Johns Hopkins Research Finds that Data Mining of Health Records useful to Reduce Physician and Treatment Mistakes
Johns Hopkins Research Finds that Data Mining of Health Records useful to
Reduce Physician and Treatment Mistakes
Diagnostic errors are one of the biggest patient safety issues we face in healthcare
and these very often lead to medical errors. It is often caused by a diagnosis that is
missed, wrong or delayed, as detected by some later definitive test or finding. These
costly errors can result in delay or failure to treat a condition, or to provide
treatment for a condition that doesn’t actually exist. On evaluating 25 years of U.S.
malpractice claim payouts, Johns Hopkins University researchers found that
diagnostic errors are the reason for death or permanent damage for around 160,000
patients every year. These errors are also the leading reason for malpractice claims
that are paid to physicians.
The notable thing is that diagnostic errors are more easily preventable than any
other medical mistakes. Automation is a practical solution that can address this
problem. Computers can be used to check medical records and identify possible
errors, and also to prompt doctors to follow up on risky test results. Helpful online
services that can assist doctors with diagnoses and tests/devices that can help them
identify conditions/illnesses more accurately are other solutions. Doctors are being
made aware of the risk involved in holding on to one diagnosis and not looking
further. They need to keep an open mind in cases that appear confusing with
conflicting evidence. The new healthcare law that lays emphasis on coordinated care
is expected to improve diagnosis while also ensuring that patients consult specialists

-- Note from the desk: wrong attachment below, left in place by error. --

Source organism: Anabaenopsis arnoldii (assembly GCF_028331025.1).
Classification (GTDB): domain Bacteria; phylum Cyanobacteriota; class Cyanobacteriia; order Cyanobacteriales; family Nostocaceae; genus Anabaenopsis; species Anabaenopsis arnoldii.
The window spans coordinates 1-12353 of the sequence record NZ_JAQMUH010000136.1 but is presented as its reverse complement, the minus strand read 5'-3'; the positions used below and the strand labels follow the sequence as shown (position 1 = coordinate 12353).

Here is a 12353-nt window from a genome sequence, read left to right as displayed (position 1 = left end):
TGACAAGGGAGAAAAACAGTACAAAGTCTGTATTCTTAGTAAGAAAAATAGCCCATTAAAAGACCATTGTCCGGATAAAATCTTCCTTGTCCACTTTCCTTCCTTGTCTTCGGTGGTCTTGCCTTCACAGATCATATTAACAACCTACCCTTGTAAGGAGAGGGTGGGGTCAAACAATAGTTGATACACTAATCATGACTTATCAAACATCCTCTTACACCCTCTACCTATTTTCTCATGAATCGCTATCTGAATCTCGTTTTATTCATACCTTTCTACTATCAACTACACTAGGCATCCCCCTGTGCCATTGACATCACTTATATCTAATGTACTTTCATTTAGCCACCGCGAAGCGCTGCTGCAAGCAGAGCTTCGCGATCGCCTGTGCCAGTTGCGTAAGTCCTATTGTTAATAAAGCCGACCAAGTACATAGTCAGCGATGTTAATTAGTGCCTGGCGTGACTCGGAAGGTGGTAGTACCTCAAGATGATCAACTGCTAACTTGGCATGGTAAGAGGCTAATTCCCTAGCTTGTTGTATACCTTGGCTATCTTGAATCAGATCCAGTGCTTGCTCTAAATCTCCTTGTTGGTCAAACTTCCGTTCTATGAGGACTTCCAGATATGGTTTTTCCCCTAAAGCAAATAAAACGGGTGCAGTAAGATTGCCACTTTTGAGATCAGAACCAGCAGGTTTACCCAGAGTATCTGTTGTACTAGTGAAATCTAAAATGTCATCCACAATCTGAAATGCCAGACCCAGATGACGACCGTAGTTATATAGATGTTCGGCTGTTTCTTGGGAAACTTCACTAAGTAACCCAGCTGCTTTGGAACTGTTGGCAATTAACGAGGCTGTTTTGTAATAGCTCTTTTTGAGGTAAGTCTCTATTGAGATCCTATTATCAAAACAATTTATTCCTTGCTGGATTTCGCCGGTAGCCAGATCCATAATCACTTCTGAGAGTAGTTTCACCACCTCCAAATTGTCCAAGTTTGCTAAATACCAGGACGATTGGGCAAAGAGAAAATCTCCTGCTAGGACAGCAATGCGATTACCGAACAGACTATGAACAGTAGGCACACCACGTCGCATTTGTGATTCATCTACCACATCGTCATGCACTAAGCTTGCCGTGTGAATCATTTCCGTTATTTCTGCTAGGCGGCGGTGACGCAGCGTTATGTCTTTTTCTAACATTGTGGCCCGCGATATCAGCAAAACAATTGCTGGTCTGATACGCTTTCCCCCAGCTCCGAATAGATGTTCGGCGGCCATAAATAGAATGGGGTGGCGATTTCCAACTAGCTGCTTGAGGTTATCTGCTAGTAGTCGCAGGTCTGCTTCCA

when they are required to do so.
Effort is on to develop techniques that can identify and measure diagnostic errors.
Data mining from electronic records can help identify information such as lab results
that may have escaped notice.
Data mining is one of the powerful techniques available for accurate disease
diagnosis. When a large amount of medical data is available, more powerful data
analysis tools can be used to mine useful information. For example, researchers are
employing statistical and data mining tools to assist healthcare providers diagnose
heart disease accurately.
Data mining techniques are also employed for the prevention of diseases such as
cancer, stroke, cardiac arrest, and diabetes. It helps in the prevention of hospital
errors, in early detection and prevention of diseases, and in the detection of
fraudulent insurance claims.
Data mining techniques for diagnosis varies with disease. For example, the most
frequently used techniques for the diagnosis of heart disease are naïve bayes,
decision tree, and neural network. Kernel density, automatically defined groups,
bagging algorithm, and support vector machine are some other techniques used in
heart disease diagnosis.
Studies reveal that diagnostic errors occur usually due to problems in ordering
diagnostic tests, history taking, examination, and referrals. About 14% of immediate
deaths, 19% of serious permanent damage, and 16% of serious harm are some of
the end results. Such a situation can be prevented using data mining which includes
the following steps:
Problem Definition (Identifying goals)
Data Exploration (Analyzing Quality of Data)
Data Preparation (Cleaning Data)
Modeling (Applying data mining algorithm)
Evaluation and Deployment (Extracting Information)
Although applying data mining in disease diagnosis is beneficial, not much research
has been conducted in this area to identify treatment plans. Anyway, researchers
claim that incorporating these techniques can improve the efficiency of the physician
or practitioner. As data mining consumes a lot of time and effort, whether to identify
missed information or to make an accurate diagnosis, it is better to outsource this
job to a reliable company with expertise in data mining, rather than setting up a
team in-house. Relying on professional data mining services will help to complete the
task accurately and within quick turnaround time. Avoiding mistakes in the
evaluation of health records could reduce diagnostic errors and thereby mortality
rate to a considerable extent.